• A full reopening list is available here.
  • Social distancing is required to be maintained by
    • workplaces, which are required to develop and implement practices for social distancing;
    • retail businesses, which are required to limit occupancy to 50%, install shields, provide employees with face coverings, require customers to wear face coverings and take other protective measures; and
    • individuals, who have been ordered to wear face coverings.
  • As of June 25, 2020, incoming travelers from states with significant community spread of COVID-19 are required to quarantine for 14 days. The list of such states, which is subject to change based on the data, is available here.
  • Governor Murphy’s orders are available here. Additional resources related to workplace compliance are available here.

New Mexico

Overview: Governor Grisham announced a modified stay-at-home order by Secretary of Health Kunkel, currently effective through October 16, 2020.

Key Terms: 

  • New Mexico is under a modified state-wide stay-at-home order , but has announced the All Together New Mexico Plan to gradually reopen the economy.
  • New Mexico currently allows essential businesses to remain open but must comply with the “COVID Safe Practices (CSPs)” sections of the All Together New Mexico Plan.
  • Close contact businesses may operate at up to 25% maximum occupancy, but close-contact recreational facilities must remain closed.
  • Retail businesses may not allow a person who is without a face mask to enter the business premises.
  • All persons arriving in New Mexico from a state with a positive test rate higher than 80 per 1,000,000 residents or a test positivity rate greater than or equal to 5% over a seven day rolling average, or from outside the United States, must self-quarantine for a period of 14 days.  
  • Governor Grisham’s executive and public health orders are available here. Additional resources and frequently asked questions are available here.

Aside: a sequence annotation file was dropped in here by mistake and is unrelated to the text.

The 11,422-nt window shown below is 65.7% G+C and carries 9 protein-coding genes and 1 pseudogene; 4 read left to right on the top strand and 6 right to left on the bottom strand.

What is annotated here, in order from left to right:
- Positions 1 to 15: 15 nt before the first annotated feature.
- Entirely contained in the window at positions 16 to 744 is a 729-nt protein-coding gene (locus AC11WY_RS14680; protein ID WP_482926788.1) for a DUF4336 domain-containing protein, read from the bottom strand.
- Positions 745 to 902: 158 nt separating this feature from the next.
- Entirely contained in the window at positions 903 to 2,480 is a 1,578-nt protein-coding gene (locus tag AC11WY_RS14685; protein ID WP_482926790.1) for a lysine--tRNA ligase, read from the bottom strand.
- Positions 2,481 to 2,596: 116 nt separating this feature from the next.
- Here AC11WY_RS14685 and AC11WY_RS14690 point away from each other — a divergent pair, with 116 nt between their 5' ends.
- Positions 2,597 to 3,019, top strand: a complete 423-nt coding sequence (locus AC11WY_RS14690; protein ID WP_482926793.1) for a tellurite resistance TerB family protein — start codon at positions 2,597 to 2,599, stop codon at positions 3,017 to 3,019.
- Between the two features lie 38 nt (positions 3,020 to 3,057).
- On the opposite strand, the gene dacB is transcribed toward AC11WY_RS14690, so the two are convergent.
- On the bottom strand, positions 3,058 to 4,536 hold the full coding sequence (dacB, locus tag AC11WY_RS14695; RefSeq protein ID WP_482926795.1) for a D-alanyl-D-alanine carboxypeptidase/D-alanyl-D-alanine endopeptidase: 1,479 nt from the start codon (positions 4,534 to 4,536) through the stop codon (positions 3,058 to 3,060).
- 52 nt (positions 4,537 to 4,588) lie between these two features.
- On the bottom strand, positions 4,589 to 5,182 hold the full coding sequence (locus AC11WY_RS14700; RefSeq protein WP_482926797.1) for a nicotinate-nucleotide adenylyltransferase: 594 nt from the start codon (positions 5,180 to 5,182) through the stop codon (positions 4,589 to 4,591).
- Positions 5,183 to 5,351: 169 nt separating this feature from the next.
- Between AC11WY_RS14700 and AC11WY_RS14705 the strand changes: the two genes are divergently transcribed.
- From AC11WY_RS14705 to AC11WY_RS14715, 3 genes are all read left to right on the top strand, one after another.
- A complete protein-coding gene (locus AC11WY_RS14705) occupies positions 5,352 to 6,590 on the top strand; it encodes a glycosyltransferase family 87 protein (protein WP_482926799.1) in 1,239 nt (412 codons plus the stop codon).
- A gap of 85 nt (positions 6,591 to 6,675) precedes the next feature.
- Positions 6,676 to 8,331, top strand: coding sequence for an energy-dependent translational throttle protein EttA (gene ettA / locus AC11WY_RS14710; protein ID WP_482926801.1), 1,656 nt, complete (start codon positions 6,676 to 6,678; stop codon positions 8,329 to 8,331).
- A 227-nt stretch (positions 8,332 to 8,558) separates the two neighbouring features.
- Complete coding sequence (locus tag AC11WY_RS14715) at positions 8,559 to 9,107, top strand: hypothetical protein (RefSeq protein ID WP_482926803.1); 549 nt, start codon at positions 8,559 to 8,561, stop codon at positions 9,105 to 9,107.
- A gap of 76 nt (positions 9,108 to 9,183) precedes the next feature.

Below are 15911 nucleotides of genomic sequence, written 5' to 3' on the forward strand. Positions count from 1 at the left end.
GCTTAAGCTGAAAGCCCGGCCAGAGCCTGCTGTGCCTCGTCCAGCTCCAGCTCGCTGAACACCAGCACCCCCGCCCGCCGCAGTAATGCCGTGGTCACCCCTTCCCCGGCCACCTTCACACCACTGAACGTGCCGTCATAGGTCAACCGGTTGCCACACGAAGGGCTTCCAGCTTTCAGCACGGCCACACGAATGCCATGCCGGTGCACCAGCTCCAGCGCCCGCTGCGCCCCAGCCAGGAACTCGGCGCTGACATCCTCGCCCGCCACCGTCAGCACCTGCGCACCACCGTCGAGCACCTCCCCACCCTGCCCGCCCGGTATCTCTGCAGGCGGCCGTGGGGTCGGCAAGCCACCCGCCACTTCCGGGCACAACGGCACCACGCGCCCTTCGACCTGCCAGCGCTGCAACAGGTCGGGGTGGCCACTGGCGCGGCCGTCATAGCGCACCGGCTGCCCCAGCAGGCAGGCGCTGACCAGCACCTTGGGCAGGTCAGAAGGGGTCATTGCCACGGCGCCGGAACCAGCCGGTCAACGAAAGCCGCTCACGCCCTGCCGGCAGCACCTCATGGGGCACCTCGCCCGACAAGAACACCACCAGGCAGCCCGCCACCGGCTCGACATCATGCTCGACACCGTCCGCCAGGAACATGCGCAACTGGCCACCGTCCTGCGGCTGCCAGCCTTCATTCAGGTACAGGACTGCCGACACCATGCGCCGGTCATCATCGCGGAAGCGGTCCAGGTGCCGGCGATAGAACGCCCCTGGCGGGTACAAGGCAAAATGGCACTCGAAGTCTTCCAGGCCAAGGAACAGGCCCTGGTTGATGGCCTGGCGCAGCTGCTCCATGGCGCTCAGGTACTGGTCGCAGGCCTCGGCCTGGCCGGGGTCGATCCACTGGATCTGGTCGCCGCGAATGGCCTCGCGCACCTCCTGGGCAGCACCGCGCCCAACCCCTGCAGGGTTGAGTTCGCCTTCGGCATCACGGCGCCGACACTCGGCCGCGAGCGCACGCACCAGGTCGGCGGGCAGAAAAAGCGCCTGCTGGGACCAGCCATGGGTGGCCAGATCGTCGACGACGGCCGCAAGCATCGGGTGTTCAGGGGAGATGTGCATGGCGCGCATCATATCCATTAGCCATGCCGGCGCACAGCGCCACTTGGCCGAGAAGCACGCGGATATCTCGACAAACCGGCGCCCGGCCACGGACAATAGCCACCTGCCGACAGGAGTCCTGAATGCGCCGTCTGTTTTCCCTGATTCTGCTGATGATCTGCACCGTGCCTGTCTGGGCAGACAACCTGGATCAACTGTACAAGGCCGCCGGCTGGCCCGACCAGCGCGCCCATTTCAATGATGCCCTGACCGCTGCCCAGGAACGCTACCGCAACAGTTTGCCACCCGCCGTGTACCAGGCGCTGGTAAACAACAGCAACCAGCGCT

New York

Overview: Governor Cuomo issued a stay-at-home order March 20, 2020, effective March 22, 2020, which was effective through June 27, 2020.

Key Terms: 

  • New York currently is under a state-wide stay-at-home order and has outlined a plan to reopen, which was modified as of May 14, 2020 to permit gradual reopening in accordance with New York’s plan to reopen.
  • Essential businesses may keep physical operations open, including those (i) specified in the initial order, (ii) specified in additional guidance and (iii) that have requested and received an exemption.
  • As of May 15, 2020, residential and commercial construction, non-essential retail (curbside pick-up and in-store pick up only), manufacturing, wholesale trade and agriculture were permitted to resume with modifications in certain New York regions entering Phase 1 of reopening. As of June 8, 2020, all New York regions entered Phase 1 of reopening.
  • As of May 29, 2020, office-based workers, real estate services, in-store retail shopping and barbershop services were permitted to resume with modifications in certain New York regions entering Phase 2 of reopening. As of June 22, 2020, all New York regions entered Phase 2 of reopening.
  • As of July 6, 2020, all New York regions entered Phase 3 of reopening with modifications (permitting reopening of indoor dining (other than in New York City) and personal care services). As of July 20, 2020, all New York regions have entered Phase 4 of reopening with modifications (permitting reopening of higher education, arts and entertainment, media production, sports without fans and malls).
  • Social distancing is required to be maintained by
    • workplaces,
    • individuals, who have been ordered to wear face coverings.
  • As of June 25, 2020, incoming travelers from states with significant community spread of COVID-19 are required to quarantine for 14 days. The list of such states, which is subject to change based on the data, is available here.
  • Businesses may refuse entry to individuals not wearing face coverings.
  • Governor Cuomo’s orders are available here. Additional resources related to workplace compliance are available here. Additional resources related to reopening are available here.

North Carolina

Overview: Governor Cooper issued a stay-at-home order March 27, 2020, effective March 30, 2020, at 5:00 p.m., effective through May 8, 2020. Following the expiration of the stay-at-home order, North Carolina began a multi-phase reopening of its economy.

Key Terms: 

  • Beginning at 5:00 on September 4, North Carolina entered Phase 2.5 of a three-phase plan to reopen the economy.
  • During Phase 2.5, North Carolina citizens may leave their residences for any reason but are encouraged to follow social distancing and face covering
  • All businesses, except those identified in Section 8 of the Phase 2.5 order, may reopen subject to occupancy restrictions specified in the order. Such businesses that must remain closed include movie theaters, indoor exercise facilities, gaming establishments, etc.